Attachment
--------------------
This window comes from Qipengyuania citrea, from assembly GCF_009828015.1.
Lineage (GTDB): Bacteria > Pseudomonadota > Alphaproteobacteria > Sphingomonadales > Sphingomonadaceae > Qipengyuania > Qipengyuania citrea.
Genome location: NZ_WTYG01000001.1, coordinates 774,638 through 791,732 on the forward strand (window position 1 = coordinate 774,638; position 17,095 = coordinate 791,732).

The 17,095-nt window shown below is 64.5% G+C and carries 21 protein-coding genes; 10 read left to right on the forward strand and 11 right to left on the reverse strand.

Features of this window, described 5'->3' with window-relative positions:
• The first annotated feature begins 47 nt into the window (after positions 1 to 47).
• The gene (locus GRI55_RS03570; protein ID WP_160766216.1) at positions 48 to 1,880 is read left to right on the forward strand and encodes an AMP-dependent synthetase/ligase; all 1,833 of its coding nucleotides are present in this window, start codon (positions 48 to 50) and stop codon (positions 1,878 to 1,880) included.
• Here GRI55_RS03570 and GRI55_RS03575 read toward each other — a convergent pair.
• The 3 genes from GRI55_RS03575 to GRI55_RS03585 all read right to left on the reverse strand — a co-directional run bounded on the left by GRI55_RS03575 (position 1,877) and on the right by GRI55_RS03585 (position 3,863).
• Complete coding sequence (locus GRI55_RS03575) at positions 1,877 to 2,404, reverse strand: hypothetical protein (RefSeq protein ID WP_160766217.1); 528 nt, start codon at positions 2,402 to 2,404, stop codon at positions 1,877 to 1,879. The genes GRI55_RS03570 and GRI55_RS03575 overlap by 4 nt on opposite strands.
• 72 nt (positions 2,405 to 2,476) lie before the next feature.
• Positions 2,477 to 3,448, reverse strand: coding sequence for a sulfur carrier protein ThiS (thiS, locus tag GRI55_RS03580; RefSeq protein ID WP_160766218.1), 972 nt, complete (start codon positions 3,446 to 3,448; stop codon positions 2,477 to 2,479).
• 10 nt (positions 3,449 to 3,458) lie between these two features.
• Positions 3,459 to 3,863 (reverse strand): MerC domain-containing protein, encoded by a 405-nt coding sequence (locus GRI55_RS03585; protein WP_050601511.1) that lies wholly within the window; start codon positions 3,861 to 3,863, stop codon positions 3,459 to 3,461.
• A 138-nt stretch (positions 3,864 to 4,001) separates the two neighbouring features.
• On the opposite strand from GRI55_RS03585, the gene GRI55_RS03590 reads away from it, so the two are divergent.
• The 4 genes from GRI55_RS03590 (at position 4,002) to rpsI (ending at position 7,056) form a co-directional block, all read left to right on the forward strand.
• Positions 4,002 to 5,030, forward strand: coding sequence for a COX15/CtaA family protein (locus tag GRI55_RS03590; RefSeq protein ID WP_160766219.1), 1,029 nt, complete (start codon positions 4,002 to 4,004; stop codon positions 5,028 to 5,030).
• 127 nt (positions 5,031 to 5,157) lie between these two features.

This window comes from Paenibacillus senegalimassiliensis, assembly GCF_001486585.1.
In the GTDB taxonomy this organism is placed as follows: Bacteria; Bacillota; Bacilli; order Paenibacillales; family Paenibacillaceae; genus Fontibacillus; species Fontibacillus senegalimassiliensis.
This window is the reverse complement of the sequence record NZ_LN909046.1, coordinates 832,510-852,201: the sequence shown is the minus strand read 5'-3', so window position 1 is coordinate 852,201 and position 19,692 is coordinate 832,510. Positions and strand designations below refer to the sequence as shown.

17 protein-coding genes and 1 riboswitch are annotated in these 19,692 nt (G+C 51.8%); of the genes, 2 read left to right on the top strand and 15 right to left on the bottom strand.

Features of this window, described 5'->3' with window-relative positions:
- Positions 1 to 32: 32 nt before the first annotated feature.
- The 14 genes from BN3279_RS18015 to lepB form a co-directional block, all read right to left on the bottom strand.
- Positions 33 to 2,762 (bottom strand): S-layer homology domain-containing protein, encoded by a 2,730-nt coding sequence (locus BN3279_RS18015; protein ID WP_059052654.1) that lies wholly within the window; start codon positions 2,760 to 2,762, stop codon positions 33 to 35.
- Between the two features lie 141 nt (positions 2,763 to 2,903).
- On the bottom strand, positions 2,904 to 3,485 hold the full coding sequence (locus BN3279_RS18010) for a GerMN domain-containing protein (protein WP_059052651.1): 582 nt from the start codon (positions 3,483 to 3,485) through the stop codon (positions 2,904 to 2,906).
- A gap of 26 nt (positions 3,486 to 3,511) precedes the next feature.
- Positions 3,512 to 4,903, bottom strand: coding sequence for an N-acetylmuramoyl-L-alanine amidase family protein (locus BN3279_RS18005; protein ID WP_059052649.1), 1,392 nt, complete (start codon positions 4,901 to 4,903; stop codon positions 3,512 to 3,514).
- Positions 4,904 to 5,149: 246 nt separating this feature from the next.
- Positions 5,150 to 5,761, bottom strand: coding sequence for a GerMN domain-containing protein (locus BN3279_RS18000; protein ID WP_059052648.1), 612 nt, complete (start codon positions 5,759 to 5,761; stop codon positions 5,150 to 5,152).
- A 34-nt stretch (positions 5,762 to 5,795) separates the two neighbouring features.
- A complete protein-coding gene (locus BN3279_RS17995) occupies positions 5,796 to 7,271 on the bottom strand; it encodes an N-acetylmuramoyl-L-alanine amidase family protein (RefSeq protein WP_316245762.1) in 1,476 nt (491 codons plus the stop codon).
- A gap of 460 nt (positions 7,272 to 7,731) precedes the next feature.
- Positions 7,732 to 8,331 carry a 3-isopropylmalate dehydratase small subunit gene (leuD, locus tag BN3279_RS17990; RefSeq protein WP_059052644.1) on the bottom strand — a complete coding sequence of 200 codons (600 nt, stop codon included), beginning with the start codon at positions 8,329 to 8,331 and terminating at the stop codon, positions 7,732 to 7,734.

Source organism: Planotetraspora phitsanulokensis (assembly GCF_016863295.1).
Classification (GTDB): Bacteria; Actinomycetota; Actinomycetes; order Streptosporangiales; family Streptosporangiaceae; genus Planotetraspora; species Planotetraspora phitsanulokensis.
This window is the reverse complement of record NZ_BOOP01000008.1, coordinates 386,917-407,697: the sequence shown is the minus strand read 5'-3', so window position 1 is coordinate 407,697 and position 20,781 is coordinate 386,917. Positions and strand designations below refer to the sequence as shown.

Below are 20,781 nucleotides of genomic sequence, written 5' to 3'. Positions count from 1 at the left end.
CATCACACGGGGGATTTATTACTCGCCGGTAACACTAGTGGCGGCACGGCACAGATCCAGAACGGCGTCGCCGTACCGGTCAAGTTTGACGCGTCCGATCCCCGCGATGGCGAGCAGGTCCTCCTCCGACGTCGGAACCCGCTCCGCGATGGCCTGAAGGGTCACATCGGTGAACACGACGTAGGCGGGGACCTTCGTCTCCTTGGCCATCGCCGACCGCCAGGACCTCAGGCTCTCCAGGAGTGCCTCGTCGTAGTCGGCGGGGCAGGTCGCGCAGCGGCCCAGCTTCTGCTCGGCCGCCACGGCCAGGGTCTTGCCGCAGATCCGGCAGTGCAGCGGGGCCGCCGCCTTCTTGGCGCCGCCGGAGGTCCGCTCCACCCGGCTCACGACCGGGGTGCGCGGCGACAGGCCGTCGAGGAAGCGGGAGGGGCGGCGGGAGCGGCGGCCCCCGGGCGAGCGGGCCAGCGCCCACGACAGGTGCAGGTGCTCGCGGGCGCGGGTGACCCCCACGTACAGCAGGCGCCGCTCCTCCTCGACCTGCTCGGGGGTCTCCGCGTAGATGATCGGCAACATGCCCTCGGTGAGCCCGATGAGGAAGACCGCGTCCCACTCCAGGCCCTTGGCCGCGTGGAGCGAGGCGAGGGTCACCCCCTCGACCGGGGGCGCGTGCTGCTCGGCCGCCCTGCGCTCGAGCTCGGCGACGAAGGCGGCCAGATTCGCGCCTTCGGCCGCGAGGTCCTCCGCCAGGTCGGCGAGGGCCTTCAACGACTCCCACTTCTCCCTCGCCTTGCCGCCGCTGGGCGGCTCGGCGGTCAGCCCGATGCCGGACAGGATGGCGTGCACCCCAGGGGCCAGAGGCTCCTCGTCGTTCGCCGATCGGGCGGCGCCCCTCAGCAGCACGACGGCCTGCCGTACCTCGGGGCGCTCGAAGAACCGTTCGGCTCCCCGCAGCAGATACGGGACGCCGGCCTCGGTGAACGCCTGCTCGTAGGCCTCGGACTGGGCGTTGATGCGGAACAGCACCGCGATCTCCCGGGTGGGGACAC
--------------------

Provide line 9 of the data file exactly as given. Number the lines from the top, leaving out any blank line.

• The 3 genes from GRI55_RS03575 to GRI55_RS03585 all read right to left on the reverse strand — a co-directional run bounded on the left by GRI55_RS03575 (position 1,877) and on the right by GRI55_RS03585 (position 3,863).